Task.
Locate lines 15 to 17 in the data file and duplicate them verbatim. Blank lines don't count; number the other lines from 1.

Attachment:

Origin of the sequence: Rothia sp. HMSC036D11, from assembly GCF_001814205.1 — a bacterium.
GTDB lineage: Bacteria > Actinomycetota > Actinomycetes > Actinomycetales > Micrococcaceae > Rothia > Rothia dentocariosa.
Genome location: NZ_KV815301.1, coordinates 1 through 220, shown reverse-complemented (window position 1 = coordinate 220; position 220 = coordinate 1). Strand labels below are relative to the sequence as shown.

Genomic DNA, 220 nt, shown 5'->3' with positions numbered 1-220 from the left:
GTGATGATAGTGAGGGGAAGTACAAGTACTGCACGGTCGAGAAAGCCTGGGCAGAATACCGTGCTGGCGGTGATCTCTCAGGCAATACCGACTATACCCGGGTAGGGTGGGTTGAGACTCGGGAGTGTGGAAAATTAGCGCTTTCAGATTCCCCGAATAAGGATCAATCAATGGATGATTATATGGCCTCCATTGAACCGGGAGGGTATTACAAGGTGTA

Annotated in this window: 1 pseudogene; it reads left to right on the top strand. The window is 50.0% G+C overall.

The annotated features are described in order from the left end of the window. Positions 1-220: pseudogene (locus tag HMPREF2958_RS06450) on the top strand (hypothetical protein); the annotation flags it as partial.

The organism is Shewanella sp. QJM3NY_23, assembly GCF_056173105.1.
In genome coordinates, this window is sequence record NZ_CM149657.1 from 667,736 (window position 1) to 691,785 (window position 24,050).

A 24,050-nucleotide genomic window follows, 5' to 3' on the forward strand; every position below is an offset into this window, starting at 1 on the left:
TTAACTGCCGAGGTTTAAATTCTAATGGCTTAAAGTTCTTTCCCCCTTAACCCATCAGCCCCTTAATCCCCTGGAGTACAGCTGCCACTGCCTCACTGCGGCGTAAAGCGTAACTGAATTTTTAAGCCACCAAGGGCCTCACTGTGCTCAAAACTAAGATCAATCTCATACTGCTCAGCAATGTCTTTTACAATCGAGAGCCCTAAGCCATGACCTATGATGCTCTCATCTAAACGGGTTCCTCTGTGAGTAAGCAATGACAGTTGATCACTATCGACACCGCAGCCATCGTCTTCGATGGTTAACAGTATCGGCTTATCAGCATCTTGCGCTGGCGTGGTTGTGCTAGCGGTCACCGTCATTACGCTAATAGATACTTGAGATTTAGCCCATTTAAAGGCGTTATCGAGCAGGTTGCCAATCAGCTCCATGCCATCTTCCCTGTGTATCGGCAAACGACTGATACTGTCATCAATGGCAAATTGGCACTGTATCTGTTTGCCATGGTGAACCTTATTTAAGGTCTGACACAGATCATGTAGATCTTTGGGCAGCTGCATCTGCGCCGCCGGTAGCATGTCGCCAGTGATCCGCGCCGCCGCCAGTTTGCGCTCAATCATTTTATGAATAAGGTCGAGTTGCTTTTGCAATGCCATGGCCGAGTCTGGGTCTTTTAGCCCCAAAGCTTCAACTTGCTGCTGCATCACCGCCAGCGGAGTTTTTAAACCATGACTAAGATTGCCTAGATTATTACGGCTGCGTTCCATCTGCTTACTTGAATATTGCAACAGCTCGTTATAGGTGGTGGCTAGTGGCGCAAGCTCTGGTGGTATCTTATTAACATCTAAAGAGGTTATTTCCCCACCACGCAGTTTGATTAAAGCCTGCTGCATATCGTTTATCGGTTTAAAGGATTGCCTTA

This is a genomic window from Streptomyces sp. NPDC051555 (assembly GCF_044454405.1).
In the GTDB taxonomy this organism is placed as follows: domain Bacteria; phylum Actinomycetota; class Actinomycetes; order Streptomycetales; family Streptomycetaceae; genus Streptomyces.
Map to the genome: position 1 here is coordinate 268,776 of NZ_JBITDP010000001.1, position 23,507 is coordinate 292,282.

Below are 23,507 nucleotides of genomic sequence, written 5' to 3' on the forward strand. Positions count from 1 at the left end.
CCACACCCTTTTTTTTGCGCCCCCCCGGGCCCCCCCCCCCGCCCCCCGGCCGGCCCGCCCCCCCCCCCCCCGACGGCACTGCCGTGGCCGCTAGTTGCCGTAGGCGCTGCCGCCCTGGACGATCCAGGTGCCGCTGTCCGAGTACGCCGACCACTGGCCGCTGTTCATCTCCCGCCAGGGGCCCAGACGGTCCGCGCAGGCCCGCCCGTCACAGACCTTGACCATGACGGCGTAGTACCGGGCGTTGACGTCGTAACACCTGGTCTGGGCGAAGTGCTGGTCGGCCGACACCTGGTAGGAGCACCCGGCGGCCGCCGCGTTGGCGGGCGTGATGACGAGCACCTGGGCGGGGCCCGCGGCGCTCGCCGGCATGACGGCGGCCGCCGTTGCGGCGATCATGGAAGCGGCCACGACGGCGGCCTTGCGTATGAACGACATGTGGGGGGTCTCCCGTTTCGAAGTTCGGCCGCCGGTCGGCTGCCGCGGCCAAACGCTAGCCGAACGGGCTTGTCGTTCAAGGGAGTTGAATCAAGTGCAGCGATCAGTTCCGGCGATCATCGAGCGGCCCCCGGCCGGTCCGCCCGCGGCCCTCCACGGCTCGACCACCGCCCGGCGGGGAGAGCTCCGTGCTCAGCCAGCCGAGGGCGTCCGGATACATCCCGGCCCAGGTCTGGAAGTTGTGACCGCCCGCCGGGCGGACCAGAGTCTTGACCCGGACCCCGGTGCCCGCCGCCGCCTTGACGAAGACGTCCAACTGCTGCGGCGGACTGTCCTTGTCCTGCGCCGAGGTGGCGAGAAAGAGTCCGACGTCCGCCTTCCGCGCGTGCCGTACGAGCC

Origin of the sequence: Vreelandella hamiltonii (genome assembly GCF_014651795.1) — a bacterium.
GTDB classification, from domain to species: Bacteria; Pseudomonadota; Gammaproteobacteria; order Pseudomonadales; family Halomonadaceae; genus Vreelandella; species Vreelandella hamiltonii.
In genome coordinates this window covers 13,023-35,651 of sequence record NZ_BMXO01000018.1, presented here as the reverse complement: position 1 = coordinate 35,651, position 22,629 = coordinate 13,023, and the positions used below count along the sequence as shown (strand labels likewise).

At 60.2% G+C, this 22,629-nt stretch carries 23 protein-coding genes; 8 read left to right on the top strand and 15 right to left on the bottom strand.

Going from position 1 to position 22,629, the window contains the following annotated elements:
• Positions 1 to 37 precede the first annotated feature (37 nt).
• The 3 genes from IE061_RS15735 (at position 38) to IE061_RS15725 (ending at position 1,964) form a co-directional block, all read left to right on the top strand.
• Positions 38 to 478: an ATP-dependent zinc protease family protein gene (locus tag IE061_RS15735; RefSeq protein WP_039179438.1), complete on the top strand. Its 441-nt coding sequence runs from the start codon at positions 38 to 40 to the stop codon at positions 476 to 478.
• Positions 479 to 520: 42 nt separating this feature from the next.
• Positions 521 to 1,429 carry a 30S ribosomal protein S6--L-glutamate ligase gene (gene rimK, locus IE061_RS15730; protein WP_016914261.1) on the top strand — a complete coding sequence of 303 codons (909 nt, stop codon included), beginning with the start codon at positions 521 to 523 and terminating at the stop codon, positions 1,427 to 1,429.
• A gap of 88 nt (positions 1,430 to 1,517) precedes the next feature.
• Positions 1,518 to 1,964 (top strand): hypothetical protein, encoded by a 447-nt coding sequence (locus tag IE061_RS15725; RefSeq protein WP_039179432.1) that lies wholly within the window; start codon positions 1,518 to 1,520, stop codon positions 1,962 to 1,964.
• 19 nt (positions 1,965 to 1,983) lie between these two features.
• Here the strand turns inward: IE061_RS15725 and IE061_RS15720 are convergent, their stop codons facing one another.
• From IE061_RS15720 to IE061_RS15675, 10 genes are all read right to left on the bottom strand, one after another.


Below are 23,507 nucleotides of genomic sequence, written 5' to 3' on the forward strand. Positions count from 1 at the left end.
CCACACCCTTTTTTTTGCGCCCCCCCGGGCCCCCCCCCCCGCCCCCCGGCCGGCCCGCCCCCCCCCCCCCCGACGGCACTGCCGTGGCCGCTAGTTGCCGTAGGCGCTGCCGCCCTGGACGATCCAGGTGCCGCTGTCCGAGTACGCCGACCACTGGCCGCTGTTCATCTCCCGCCAGGGGCCCAGACGGTCCGCGCAGGCCCGCCCGTCACAGACCTTGACCATGACGGCGTAGTACCGGGCGTTGACGTCGTAACACCTGGTCTGGGCGAAGTGCTGGTCGGCCGACACCTGGTAGGAGCACCCGGCGGCCGCCGCGTTGGCGGGCGTGATGACGAGCACCTGGGCGGGGCCCGCGGCGCTCGCCGGCATGACGGCGGCCGCCGTTGCGGCGATCATGGAAGCGGCCACGACGGCGGCCTTGCGTATGAACGACATGTGGGGGGTCTCCCGTTTCGAAGTTCGGCCGCCGGTCGGCTGCCGCGGCCAAACGCTAGCCGAACGGGCTTGTCGTTCAAGGGAGTTGAATCAAGTGCAGCGATCAGTTCCGGCGATCATCGAGCGGCCCCCGGCCGGTCCGCCCGCGGCCCTCCACGGCTCGACCACCGCCCGGCGGGGAGAGCTCCGTGCTCAGCCAGCCGAGGGCGTCCGGATACATCCCGGCCCAGGTCTGGAAGTTGTGACCGCCCGCCGGGCGGACCAGAGTCTTGACCCGGACCCCGGTGCCCGCCGCCGCCTTGACGAAGACGTCCAACTGCTGCGGCGGACTGTCCTTGTCCTGCGCCGAGGTGGCGAGAAAGAGTCCGACGTCCGCCTTCCGCGCGTGCCGTACGAGCC

Origin of the sequence: Vreelandella hamiltonii (genome assembly GCF_014651795.1) — a bacterium.